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Tuesday, 8 March 1966

Australia has an expanding role to play in South East Asia and, indeed, in the world at large consistent with its growth in economic strength and the development of its natural resources. The growing influx of immigration, investment capital and official visitors, the substantial increase in tourism, all signify an increasing world interest in Australia and its growing stature.

Growing responsibilities carry with them enlarged obligations. Our three-year defence programme now in its first year of duration is one measure of our response to our obligations. In the four years between 1962 and 1966, the defence vote has doubled, from approximately $400 million to $800 million. Large forward commitments have been undertaken for new and improved equipment, for which substantial payments must be made as the Services arm themselves to meet the defence requirements of the future. But even a rapidly growing bill for defence expenditure is not the only way in which Australia's general external policy should find material expression.

Aid appropriations from our Budget totalled $114 million this year. This is more than nine times the amount given in the year before we took office. This is practical recognition of the needs of other countries for our assistance. The Territory of Papua and New Guinea, for which we have special responsibilities, remains the major recipient of our aid. Indeed, this is a commitment which Australia has been carrying alone. Australia played a pioneering role in the evolution of the Colombo Plan. Through this instrument we channel the largest component of Australian aid to Commonwealth and foreign countries, the amount this year being $12 million. Although we are a capital importing country our programmes of aid for overseas compare well in scale with those of other major donors of aid. We are currently spending about 0.6 per cent, of our gross national product on external aid. There are few donor countries which can match this record. We have joined the Asian Development Bank, on the basis of an Australian subscription of $US85 million. This is a substantial contribution quite disproportionate to our population and national wealth, even when compared with the subscriptions of major donors such 'is the United States and Japan. Our contribution reflects our willingness to play a significant part in promoting greater prosperity and security throughout the South East Asian area and our hope that this new instrument will play an increasingly significant part in that process.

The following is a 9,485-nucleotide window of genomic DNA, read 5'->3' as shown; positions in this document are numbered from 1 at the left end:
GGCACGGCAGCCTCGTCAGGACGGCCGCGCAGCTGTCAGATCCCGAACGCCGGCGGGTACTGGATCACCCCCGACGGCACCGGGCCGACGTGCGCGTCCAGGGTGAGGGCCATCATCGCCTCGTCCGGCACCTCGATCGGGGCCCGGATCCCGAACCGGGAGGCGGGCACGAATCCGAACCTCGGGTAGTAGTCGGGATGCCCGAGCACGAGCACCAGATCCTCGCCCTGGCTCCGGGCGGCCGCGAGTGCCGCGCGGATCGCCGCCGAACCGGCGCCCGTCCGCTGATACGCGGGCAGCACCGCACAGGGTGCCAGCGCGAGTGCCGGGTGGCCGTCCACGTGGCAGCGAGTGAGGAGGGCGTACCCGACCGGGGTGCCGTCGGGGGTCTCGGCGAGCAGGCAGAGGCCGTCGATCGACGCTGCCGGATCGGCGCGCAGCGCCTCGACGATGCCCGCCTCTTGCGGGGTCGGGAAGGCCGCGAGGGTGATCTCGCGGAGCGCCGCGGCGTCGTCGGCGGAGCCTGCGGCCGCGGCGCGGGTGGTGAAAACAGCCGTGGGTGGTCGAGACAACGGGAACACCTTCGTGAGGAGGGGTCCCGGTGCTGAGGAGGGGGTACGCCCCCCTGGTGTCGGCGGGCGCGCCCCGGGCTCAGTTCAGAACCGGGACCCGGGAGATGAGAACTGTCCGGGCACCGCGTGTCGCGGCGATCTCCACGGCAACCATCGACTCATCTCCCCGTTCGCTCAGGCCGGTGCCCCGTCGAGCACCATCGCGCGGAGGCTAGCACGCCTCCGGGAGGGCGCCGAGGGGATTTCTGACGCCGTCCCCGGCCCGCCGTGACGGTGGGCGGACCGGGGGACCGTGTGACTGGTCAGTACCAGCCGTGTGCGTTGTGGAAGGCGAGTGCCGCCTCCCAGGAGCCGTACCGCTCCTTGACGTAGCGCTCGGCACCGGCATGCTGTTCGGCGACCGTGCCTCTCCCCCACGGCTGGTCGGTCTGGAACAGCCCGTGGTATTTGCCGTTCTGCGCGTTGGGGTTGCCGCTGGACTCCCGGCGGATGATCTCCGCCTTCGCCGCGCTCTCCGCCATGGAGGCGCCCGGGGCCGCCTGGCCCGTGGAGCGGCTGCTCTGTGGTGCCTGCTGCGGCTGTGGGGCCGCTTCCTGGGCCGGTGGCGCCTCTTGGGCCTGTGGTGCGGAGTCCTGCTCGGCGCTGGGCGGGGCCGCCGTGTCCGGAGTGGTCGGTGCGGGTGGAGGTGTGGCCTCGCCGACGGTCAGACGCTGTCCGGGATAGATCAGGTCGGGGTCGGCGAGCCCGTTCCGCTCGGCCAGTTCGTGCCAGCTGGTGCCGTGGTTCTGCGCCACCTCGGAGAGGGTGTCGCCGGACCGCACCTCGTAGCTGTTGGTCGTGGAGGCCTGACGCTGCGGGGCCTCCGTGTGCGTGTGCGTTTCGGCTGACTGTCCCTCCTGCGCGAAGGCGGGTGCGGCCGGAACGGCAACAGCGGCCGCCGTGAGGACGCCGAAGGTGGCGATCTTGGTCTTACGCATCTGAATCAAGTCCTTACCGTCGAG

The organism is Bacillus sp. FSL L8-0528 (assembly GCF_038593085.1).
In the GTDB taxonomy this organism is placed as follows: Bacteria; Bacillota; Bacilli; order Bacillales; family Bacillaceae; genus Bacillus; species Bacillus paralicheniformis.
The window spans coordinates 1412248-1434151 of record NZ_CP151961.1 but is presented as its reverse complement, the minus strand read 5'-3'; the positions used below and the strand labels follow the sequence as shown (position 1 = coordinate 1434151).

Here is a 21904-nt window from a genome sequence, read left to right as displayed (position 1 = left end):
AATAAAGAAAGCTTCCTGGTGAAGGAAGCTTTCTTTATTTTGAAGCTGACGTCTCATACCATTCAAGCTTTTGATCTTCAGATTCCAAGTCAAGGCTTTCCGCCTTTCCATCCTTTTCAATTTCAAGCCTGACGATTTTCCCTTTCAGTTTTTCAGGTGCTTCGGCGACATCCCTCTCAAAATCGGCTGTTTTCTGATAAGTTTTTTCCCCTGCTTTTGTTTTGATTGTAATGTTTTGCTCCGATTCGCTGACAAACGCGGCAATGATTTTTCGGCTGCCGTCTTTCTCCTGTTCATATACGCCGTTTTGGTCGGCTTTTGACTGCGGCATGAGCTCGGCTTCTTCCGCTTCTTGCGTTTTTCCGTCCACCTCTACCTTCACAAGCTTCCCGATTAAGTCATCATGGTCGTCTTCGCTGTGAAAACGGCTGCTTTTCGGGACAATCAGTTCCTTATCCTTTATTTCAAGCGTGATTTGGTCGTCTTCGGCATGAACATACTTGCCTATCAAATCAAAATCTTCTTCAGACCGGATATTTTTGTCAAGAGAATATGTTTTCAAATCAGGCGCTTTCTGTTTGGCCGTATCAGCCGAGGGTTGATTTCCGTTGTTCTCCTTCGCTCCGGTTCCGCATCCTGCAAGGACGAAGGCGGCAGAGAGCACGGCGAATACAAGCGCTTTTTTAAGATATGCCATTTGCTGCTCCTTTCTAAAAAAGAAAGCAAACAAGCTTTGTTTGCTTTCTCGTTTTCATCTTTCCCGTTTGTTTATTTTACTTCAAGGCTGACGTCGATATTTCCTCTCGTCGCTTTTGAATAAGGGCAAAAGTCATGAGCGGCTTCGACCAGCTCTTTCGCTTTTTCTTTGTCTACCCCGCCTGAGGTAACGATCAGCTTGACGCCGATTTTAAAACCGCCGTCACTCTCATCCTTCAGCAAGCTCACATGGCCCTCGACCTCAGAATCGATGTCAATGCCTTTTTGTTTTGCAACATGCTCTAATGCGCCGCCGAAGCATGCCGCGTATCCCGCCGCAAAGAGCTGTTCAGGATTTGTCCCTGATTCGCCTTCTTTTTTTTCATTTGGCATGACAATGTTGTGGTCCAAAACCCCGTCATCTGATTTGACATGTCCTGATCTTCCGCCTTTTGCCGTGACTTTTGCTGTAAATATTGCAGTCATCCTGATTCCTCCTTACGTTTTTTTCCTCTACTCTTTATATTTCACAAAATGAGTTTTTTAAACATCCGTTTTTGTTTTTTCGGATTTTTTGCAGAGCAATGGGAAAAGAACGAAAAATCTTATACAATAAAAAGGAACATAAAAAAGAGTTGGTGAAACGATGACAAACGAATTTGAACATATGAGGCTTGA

We recently offered aid to India to a value of $8 million, principally in the form of food, as a contribution towards meeting the critical shortages occurring there. We believe that much remains to be done by the international community to alleviate hunger problems of this kind, and we are doing what we can to stimulate a willingness on the part of industrialised as well as other food producing countries to join in helping the less favoured and less developed countries of the world. Our capacity to increase expenditure on defence and foreign aid will depend on the success of our efforts to ensure that our own economy is soundly based and continues to develop rapidly in stable conditions.







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